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standards of research. Participants were placed in a highly stressful situation,
one they reacted negatively to. However, Milgram was concerned about the
welfare of his participants and took steps to protect them during and after the
experiment.
17. How does disobedience occur?
Historically, acts of disobedience have had profound consequences for the
direction society takes. When Rosa Parks refused to give up her bus seat, she
set a social movement on course. Disobedience has played an important role in
the development of social movements and social change. Civil disobedience, or
the conscious disobedience of the law, is most effective when it is nonviolent
and the individual using it is willing to suffer the consequences.
Disobedience may occur when role strain builds to a point where a
person will break the agentic state. If a person in an obedience situation begins
to question his or her obedience, role strain (tension and anxiety about the
obedience situation) may arise. If this is not dealt with by the individual, he or
she may break the agentic state. One way people handle role strain is through
cognitive narrowing. Disobedience is likely to occur if an individual is strong
enough to break with authority, has the resources to do so, and is willing to
accept the consequences. Finally, research on disobedience suggests that there
is strength in numbers. When several people challenge authority, disobedience
becomes likely.
Group
Processes
Never doubt that a small group of thoughtful
committed people can change the world:
indeed itʼs the only thing that ever has!
”Margaret Mead




The mission was supposed to be the crown jewel of the American space Key Questions
program. The Challenger mission was supposed to show how safe space As you read this chapter,
travel had become by sending along Christa McAuliffe, a teacher from ¬nd the answers to the
Concord, New Hampshire, who would become the ¬rst civilian in space. following questions:
She was supposed to teach a 15-minute class from space. The Challenger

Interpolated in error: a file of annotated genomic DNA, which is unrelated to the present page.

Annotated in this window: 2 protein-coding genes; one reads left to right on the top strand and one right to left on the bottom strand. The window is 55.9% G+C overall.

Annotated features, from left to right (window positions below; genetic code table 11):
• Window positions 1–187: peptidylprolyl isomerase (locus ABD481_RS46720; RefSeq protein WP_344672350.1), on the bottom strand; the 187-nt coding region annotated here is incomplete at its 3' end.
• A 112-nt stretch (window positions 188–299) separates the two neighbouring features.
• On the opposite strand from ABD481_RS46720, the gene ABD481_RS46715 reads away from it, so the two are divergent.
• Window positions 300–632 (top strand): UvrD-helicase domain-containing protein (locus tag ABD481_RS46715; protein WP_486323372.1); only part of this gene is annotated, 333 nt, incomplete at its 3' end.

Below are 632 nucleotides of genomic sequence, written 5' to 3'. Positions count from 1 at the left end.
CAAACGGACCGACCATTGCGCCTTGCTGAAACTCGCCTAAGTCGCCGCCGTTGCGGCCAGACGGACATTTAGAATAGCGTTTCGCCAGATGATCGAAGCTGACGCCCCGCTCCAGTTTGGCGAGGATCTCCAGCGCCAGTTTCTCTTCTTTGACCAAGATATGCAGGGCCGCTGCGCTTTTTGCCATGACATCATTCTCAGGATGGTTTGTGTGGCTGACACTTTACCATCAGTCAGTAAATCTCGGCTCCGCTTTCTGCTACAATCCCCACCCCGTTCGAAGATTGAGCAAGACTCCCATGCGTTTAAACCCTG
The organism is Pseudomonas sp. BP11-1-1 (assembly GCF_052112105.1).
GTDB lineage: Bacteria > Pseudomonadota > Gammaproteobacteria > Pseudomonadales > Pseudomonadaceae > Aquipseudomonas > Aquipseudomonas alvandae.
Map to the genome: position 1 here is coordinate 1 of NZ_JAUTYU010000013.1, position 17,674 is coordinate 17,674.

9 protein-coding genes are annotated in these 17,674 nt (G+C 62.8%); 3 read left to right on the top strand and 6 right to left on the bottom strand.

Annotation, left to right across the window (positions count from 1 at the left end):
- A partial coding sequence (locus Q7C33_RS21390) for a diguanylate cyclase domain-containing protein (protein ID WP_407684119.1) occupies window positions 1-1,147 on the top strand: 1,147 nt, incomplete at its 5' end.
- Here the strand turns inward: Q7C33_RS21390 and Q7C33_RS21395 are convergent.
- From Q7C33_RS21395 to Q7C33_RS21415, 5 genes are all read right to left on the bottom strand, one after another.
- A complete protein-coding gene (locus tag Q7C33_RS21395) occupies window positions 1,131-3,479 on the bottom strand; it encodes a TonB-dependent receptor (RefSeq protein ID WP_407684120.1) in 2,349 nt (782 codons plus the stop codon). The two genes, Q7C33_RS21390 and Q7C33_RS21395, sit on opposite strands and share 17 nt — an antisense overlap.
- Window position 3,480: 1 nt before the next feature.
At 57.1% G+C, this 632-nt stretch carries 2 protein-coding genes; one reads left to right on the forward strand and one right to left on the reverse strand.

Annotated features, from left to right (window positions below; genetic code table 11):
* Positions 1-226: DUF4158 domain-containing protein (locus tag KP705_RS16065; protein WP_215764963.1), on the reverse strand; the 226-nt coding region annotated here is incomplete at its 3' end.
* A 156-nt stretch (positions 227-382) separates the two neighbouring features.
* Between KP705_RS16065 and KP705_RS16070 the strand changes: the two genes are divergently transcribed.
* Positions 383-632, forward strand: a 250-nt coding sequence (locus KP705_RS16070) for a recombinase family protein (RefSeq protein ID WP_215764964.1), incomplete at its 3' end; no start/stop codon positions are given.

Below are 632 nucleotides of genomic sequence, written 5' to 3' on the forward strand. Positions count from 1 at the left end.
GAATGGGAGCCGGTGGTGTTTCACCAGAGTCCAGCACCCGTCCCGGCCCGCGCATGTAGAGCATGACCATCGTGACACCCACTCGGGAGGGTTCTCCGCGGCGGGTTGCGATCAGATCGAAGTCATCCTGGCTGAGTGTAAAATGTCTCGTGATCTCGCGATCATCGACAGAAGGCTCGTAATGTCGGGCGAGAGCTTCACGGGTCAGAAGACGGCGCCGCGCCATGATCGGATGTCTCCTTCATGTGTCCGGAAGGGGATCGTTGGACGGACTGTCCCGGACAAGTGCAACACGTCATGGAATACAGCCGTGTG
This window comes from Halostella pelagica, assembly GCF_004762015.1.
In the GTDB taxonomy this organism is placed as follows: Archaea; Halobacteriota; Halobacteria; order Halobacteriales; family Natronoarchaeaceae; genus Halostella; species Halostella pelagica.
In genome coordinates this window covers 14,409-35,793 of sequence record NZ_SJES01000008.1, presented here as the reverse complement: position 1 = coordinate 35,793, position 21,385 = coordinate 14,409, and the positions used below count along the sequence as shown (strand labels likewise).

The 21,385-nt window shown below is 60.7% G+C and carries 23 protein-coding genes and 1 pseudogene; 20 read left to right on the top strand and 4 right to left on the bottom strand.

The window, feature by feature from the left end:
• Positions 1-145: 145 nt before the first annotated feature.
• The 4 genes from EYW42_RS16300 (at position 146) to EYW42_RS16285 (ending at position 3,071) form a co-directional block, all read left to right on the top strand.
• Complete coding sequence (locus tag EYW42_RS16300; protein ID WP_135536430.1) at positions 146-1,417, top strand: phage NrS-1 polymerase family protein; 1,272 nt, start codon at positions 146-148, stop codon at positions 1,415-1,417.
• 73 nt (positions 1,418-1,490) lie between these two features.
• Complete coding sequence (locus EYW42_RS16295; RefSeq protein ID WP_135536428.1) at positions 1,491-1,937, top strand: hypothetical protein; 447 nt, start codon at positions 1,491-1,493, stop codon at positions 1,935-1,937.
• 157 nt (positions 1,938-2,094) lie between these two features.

1. What is a group?
mission was supposed to be a success just like the 55 previous U.S. space
2. Why do people join groups?
¬‚ights. But, what wasn™t supposed to happen actually did: Fifty-eight seconds
into the ¬‚ight, the trouble started; a puff of smoke could be seen coming from 3. How do groups in¬‚uence their
members?
one of the solid rocket boosters. About 73 seconds into the ¬‚ight, Challenger
exploded in a huge ¬reball that spread debris over several miles. The crew 4. What effect does an audience
cockpit plummeted back to earth and hit the Atlantic Ocean, killing all seven have on performance?
astronauts. As millions of people watched, the two solid rocket boosters 5. What motivational decreases
spiraled off in different directions, making the image of the letter “y” in affect performance?
smoke. The pattern formed would foreshadow the main question that was 6. What motivational gains occur
on everyone™s mind in the days that followed the tragedy: Why? because of group interaction?
The answer to this question proved to be complex indeed. The actual What is the Kohler effect?
physical cause of the explosion was clear. Hot gasses burned through a 7. What are the potential
rubber O-ring that was supposed to seal two segments of the solid rocket negative aspects of groups?
booster. Because of the exceptionally cold temperatures on the morning of
8. With regard to solving
the launch, the O-rings became brittle and did not ¬t properly. Hot gasses problems: Are groups better